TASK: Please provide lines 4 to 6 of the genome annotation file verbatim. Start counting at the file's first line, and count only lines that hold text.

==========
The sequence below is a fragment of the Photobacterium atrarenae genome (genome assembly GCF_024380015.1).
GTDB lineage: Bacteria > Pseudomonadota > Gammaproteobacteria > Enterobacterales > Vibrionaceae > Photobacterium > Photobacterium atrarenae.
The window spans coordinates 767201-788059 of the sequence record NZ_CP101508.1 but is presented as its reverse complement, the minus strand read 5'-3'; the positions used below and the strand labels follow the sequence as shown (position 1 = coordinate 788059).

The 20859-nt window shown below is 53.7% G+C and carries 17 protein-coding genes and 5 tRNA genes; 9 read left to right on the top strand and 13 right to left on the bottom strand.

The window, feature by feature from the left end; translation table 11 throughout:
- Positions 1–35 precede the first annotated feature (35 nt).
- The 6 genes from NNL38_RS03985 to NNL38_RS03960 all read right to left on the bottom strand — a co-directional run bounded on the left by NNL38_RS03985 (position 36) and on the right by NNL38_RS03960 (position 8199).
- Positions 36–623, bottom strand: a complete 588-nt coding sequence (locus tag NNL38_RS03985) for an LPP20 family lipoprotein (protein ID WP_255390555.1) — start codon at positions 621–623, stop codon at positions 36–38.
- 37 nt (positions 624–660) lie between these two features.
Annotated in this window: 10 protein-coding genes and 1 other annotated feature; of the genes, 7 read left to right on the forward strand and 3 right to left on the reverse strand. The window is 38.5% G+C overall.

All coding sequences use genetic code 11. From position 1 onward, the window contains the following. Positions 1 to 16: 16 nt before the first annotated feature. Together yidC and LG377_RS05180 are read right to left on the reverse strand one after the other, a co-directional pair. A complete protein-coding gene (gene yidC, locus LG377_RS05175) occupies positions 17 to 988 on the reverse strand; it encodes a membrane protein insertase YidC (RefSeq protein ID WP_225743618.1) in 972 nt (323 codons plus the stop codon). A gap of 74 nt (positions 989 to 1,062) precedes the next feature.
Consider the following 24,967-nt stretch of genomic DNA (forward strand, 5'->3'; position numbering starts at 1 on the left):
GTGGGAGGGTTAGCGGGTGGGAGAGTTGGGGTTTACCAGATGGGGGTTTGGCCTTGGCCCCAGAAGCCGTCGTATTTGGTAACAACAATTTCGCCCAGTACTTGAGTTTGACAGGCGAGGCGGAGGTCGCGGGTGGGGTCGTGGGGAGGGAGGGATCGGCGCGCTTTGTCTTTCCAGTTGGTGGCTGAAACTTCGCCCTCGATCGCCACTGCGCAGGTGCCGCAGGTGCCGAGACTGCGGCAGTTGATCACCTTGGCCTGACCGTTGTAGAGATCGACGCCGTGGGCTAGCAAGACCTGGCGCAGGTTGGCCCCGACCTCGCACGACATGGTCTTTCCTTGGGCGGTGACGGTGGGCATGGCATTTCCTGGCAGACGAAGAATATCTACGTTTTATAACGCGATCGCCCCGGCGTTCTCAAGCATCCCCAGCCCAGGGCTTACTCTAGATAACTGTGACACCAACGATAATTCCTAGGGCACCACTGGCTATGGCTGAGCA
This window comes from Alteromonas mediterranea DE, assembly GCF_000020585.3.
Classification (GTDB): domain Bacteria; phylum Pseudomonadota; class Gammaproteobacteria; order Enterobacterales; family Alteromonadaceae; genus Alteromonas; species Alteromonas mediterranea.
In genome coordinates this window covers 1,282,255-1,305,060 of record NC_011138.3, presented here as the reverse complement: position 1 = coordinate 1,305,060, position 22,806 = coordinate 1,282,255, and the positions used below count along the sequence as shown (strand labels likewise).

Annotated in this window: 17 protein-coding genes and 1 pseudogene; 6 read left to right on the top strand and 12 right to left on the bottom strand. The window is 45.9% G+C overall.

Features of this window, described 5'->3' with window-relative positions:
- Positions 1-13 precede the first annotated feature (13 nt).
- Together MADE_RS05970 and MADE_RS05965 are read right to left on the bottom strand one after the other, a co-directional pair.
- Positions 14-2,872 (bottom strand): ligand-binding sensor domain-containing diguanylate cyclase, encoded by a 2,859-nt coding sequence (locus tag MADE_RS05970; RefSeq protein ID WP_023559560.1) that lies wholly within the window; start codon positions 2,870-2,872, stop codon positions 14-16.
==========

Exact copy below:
The 20859-nt window shown below is 53.7% G+C and carries 17 protein-coding genes and 5 tRNA genes; 9 read left to right on the top strand and 13 right to left on the bottom strand.

The window, feature by feature from the left end; translation table 11 throughout:
- Positions 1–35 precede the first annotated feature (35 nt).